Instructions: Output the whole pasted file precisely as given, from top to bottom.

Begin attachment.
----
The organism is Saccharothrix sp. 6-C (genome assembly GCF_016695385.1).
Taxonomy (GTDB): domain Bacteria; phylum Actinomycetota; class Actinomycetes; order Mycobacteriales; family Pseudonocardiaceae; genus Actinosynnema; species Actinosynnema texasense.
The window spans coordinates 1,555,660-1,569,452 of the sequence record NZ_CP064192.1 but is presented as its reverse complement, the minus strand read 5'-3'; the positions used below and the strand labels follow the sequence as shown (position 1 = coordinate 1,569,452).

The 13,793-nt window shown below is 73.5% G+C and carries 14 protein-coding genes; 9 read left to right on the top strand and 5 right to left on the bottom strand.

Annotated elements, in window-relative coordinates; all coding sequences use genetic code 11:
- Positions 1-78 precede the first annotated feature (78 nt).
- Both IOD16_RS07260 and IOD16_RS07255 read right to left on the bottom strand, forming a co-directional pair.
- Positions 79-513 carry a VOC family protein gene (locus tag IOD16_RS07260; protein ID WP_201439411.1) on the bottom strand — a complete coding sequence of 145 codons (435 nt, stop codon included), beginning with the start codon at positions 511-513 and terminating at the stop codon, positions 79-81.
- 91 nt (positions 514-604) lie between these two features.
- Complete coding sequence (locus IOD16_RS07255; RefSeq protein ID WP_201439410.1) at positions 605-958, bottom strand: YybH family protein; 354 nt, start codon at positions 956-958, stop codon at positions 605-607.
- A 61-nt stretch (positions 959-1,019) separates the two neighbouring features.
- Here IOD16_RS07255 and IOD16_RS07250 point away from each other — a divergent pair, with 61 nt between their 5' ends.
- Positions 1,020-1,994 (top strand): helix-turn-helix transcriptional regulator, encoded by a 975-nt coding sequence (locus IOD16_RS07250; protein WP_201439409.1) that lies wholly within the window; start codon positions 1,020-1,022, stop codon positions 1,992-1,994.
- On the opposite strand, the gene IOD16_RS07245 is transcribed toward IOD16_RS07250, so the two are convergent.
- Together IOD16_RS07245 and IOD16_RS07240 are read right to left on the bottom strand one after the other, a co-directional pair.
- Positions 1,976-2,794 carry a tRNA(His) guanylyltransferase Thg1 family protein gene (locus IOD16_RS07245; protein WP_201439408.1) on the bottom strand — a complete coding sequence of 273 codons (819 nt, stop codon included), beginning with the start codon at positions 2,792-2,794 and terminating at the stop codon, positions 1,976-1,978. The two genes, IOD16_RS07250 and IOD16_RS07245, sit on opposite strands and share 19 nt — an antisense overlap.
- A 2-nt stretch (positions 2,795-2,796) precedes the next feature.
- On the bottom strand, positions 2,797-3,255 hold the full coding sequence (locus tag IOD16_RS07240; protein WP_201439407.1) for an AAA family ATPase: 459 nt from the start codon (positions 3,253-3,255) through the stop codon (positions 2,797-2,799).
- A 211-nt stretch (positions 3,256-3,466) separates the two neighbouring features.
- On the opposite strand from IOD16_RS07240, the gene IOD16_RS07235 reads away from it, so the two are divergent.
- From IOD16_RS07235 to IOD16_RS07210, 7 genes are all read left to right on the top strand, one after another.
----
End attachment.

The organism is Saccharothrix sp. 6-C (genome assembly GCF_016695385.1).
Taxonomy (GTDB): domain Bacteria; phylum Actinomycetota; class Actinomycetes; order Mycobacteriales; family Pseudonocardiaceae; genus Actinosynnema; species Actinosynnema texasense.
The window spans coordinates 1,555,660-1,569,452 of the sequence record NZ_CP064192.1 but is presented as its reverse complement, the minus strand read 5'-3'; the positions used below and the strand labels follow the sequence as shown (position 1 = coordinate 1,569,452).

The 13,793-nt window shown below is 73.5% G+C and carries 14 protein-coding genes; 9 read left to right on the top strand and 5 right to left on the bottom strand.

Annotated elements, in window-relative coordinates; all coding sequences use genetic code 11:
- Positions 1-78 precede the first annotated feature (78 nt).
- Both IOD16_RS07260 and IOD16_RS07255 read right to left on the bottom strand, forming a co-directional pair.
- Positions 79-513 carry a VOC family protein gene (locus tag IOD16_RS07260; protein ID WP_201439411.1) on the bottom strand — a complete coding sequence of 145 codons (435 nt, stop codon included), beginning with the start codon at positions 511-513 and terminating at the stop codon, positions 79-81.
- 91 nt (positions 514-604) lie between these two features.
- Complete coding sequence (locus IOD16_RS07255; RefSeq protein ID WP_201439410.1) at positions 605-958, bottom strand: YybH family protein; 354 nt, start codon at positions 956-958, stop codon at positions 605-607.
- A 61-nt stretch (positions 959-1,019) separates the two neighbouring features.
- Here IOD16_RS07255 and IOD16_RS07250 point away from each other — a divergent pair, with 61 nt between their 5' ends.
- Positions 1,020-1,994 (top strand): helix-turn-helix transcriptional regulator, encoded by a 975-nt coding sequence (locus IOD16_RS07250; protein WP_201439409.1) that lies wholly within the window; start codon positions 1,020-1,022, stop codon positions 1,992-1,994.
- On the opposite strand, the gene IOD16_RS07245 is transcribed toward IOD16_RS07250, so the two are convergent.
- Together IOD16_RS07245 and IOD16_RS07240 are read right to left on the bottom strand one after the other, a co-directional pair.
- Positions 1,976-2,794 carry a tRNA(His) guanylyltransferase Thg1 family protein gene (locus IOD16_RS07245; protein WP_201439408.1) on the bottom strand — a complete coding sequence of 273 codons (819 nt, stop codon included), beginning with the start codon at positions 2,792-2,794 and terminating at the stop codon, positions 1,976-1,978. The two genes, IOD16_RS07250 and IOD16_RS07245, sit on opposite strands and share 19 nt — an antisense overlap.
- A 2-nt stretch (positions 2,795-2,796) precedes the next feature.
- On the bottom strand, positions 2,797-3,255 hold the full coding sequence (locus tag IOD16_RS07240; protein WP_201439407.1) for an AAA family ATPase: 459 nt from the start codon (positions 3,253-3,255) through the stop codon (positions 2,797-2,799).
- A 211-nt stretch (positions 3,256-3,466) separates the two neighbouring features.
- On the opposite strand from IOD16_RS07240, the gene IOD16_RS07235 reads away from it, so the two are divergent.
- From IOD16_RS07235 to IOD16_RS07210, 7 genes are all read left to right on the top strand, one after another.